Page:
Pop Life, the free, weekly nightlife event for the uptown eclectic, has found a new home.

After a year at Apostrophe Lounge in SouthEnd, promoter Mike Kitchen is taking his every-Wednesday-afterwork party to the Luna Lounge, one of the Qcity’s newest spots at 521 N. College St.

Pop Life’s final act at Apostrophe will be tonight (10/14), and it will begin a new life at Luna Lounge on Wednesday, Oct. 21.

“Kitch,” as he is known, said the decision to move Pop Life was about business — and was in keeping with his original goal to make the event a roving party.

Luna Lounge will be Pop Life’s fourth venue since its launch in spring 2007.

“It is fall, a new season, and it is time to change up,” said Kitch, whose Sol Kitchen promotions has brought to Charlotte such acts as Raphael Saadiq, the Roots and India.Aire. “If you stay at the same spot and do the same thing over and over again, people get tired of it. Pop Life is about introducing our crowd to spots they don’t usually go to.”

Krystie Phannareth, Luna’s general manger, said Pop Life attracts the mix she seeks.

“We are hoping to bring more diversity,” she said. “We are hoping to bring his crowd.”

Just business

Johnathan Cuevas, owner of Apostrophe, said he understands the reasons behind Kitch’s move.

“You can’t be in this (entrepreneurship) and take things personal,” he said. “We are still cool; no beef between us.”

Cuevas said Pop Life had a positive impact on Apostrophe’s business. He said Kitch approached him in September 2008 about bringing the event to his club. He said Kitch was excited to be supporting another black-owned business.

“We were just opening up,” Cuevas recalled. “It exposed Apostrophe and the atmosphere we have.”

With Pop Life moving on, Cuevas said Apostrophe will continue to provide the same vibe it has since its beginning.

“We still provide the cozy, lounge feel, while avoiding the commercialized nightclub feeling,” he said. “We stay with the classics.”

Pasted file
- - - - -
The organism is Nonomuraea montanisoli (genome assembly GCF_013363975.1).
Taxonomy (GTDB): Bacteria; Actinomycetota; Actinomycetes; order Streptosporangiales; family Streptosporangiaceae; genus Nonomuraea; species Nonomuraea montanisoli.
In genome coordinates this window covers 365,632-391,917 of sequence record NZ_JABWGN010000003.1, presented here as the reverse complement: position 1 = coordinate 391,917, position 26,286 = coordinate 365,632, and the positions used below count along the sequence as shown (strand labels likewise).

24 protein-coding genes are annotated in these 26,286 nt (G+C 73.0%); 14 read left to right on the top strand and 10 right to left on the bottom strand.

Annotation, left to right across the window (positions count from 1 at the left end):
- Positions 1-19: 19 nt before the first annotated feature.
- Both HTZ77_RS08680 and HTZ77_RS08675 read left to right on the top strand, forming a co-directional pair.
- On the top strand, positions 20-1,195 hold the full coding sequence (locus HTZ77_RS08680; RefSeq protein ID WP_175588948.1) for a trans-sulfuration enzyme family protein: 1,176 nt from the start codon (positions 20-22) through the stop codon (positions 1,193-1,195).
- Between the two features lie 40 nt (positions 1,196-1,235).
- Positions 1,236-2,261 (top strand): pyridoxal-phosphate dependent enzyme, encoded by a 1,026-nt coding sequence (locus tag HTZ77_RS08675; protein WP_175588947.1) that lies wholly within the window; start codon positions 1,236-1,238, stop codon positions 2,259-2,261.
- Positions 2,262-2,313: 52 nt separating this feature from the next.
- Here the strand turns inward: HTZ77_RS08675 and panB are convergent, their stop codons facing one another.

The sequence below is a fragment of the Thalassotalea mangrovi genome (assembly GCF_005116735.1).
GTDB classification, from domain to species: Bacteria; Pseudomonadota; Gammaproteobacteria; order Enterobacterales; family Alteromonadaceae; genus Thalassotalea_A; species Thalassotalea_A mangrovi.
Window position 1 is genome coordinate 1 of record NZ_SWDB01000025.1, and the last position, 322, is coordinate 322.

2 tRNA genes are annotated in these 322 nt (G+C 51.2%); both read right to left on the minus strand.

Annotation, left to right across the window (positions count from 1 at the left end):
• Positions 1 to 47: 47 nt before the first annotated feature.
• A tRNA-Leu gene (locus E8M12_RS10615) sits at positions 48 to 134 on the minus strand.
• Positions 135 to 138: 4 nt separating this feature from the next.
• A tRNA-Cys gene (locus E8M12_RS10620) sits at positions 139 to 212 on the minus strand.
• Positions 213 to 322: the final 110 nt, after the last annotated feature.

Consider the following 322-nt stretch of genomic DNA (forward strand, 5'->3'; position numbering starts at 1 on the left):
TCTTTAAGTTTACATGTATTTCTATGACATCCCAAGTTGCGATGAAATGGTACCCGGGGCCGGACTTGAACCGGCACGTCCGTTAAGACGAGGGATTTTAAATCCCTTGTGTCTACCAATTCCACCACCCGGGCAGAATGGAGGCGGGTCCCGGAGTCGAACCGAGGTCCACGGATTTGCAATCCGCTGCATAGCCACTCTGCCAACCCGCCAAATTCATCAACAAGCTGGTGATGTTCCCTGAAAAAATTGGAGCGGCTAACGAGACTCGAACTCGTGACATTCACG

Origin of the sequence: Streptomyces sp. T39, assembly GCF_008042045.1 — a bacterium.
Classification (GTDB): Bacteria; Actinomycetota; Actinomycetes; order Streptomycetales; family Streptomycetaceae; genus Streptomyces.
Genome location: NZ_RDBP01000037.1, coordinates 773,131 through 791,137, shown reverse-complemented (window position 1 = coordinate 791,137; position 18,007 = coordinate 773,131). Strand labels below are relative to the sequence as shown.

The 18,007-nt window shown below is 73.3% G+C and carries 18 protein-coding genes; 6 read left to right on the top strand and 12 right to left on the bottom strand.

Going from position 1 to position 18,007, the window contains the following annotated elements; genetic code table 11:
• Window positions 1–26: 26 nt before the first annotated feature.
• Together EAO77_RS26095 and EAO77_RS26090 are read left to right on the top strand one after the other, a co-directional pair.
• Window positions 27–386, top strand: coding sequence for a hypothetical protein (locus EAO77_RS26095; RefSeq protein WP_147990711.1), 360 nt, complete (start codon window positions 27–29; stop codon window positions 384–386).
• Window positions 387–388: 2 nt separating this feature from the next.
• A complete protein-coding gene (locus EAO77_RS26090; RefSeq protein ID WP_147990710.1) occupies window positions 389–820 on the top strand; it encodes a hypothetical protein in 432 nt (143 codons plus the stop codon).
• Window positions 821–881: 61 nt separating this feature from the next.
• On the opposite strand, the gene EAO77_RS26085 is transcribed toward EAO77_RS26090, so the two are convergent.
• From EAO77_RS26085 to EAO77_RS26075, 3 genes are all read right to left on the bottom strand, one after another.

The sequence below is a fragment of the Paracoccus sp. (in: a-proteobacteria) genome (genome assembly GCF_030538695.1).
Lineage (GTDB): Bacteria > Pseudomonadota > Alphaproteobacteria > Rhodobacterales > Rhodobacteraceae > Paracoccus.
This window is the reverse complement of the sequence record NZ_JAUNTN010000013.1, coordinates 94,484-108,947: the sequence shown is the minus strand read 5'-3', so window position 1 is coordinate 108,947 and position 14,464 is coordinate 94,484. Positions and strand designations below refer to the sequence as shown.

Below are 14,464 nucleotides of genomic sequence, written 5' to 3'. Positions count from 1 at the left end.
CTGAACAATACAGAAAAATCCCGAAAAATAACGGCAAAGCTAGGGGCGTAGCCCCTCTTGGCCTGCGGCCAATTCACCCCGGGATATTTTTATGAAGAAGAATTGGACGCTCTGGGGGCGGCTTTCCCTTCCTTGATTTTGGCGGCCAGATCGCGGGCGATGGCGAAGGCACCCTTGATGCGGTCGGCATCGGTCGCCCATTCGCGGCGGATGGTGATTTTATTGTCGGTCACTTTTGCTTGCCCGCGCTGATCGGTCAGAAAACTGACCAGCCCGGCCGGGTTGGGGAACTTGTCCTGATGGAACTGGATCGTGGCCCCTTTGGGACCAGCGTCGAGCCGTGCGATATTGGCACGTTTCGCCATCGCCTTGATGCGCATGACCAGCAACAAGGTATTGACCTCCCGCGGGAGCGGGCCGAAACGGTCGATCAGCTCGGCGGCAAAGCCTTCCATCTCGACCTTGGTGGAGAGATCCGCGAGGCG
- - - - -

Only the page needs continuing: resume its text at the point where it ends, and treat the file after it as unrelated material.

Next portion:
Thursday at Apostrophe is “Hip-Hop Karaoke” night. Friday is “Tribute to the DJ,” showcasing classic hip-hop tracks. And Saturday is “Unheard Session,” which spins hip-hop, reggae and house records.

An eclectic birth

Pop Life got its birth in the minds of Kitch and Carlton Hargro, editor-in-chief of Creative Loafing, which until recently sponsored the event.

Over the years, it has grown to be as underground as a 1920’s Prohibition speakeasy.

Kitch describes Pop Life as “Charlotte’s most eclectic experience.” He said his goal has been to expose people to different types of art, music, dress and venues.

“It doesn’t matter if you work for Bank of America or for yourself, you can be eclectic,” he said.

In a 2008 interview, Hargro said the event has had a different feel in each location.

“When it was at PreVue (Spring 2007), it had more of a dance feel,” he said. “When it was at Loft (Summer 2008), it was a little more expansive. It was bigger and people could go outside. At Apostrophe (Fall 2008) it’s a little loungier and a little more intimate.”

Pop Life reborn

So, what will its new feel be once Pop Life moves to Luna?

Kitch says the new décor will emanate “sexy.”

The new location will have more seating, which encourages people to sit and chat, he said. The outdoor patio will allow people to get away from the crowd for more intimate conversations.

Phannareth, the Luna general manger, says the dark rustic colors of the wooden floors and brown brick walls create a warm and highly sensual atmosphere.

“It is a place you can come in, sit down and talk and not have to scream over the music pounding in the background,” she said.

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